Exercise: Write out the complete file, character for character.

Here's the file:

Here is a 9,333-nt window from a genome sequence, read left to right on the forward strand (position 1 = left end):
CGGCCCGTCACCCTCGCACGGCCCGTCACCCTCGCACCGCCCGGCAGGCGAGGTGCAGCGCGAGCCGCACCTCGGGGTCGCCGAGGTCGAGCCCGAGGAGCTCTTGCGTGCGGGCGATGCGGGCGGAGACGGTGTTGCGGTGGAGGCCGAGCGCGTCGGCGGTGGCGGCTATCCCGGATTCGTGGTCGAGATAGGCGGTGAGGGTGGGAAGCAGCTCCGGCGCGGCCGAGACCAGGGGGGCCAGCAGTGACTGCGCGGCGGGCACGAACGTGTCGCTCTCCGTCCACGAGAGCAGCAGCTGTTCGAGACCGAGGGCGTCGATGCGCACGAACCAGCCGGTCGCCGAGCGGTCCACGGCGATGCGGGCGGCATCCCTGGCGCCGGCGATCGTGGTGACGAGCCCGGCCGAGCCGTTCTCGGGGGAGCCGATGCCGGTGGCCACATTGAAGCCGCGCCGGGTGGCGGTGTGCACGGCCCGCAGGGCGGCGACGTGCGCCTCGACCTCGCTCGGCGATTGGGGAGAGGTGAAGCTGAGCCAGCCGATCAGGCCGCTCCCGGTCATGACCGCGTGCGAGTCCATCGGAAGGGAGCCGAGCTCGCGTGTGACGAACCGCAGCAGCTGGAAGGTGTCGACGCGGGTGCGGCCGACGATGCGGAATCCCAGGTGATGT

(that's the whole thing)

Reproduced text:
Here is a 9,333-nt window from a genome sequence, read left to right on the forward strand (position 1 = left end):
CGGCCCGTCACCCTCGCACGGCCCGTCACCCTCGCACCGCCCGGCAGGCGAGGTGCAGCGCGAGCCGCACCTCGGGGTCGCCGAGGTCGAGCCCGAGGAGCTCTTGCGTGCGGGCGATGCGGGCGGAGACGGTGTTGCGGTGGAGGCCGAGCGCGTCGGCGGTGGCGGCTATCCCGGATTCGTGGTCGAGATAGGCGGTGAGGGTGGGAAGCAGCTCCGGCGCGGCCGAGACCAGGGGGGCCAGCAGTGACTGCGCGGCGGGCACGAACGTGTCGCTCTCCGTCCACGAGAGCAGCAGCTGTTCGAGACCGAGGGCGTCGATGCGCACGAACCAGCCGGTCGCCGAGCGGTCCACGGCGATGCGGGCGGCATCCCTGGCGCCGGCGATCGTGGTGACGAGCCCGGCCGAGCCGTTCTCGGGGGAGCCGATGCCGGTGGCCACATTGAAGCCGCGCCGGGTGGCGGTGTGCACGGCCCGCAGGGCGGCGACGTGCGCCTCGACCTCGCTCGGCGATTGGGGAGAGGTGAAGCTGAGCCAGCCGATCAGGCCGCTCCCGGTCATGACCGCGTGCGAGTCCATCGGAAGGGAGCCGAGCTCGCGTGTGACGAACCGCAGCAGCTGGAAGGTGTCGACGCGGGTGCGGCCGACGATGCGGAATCCCAGGTGATGT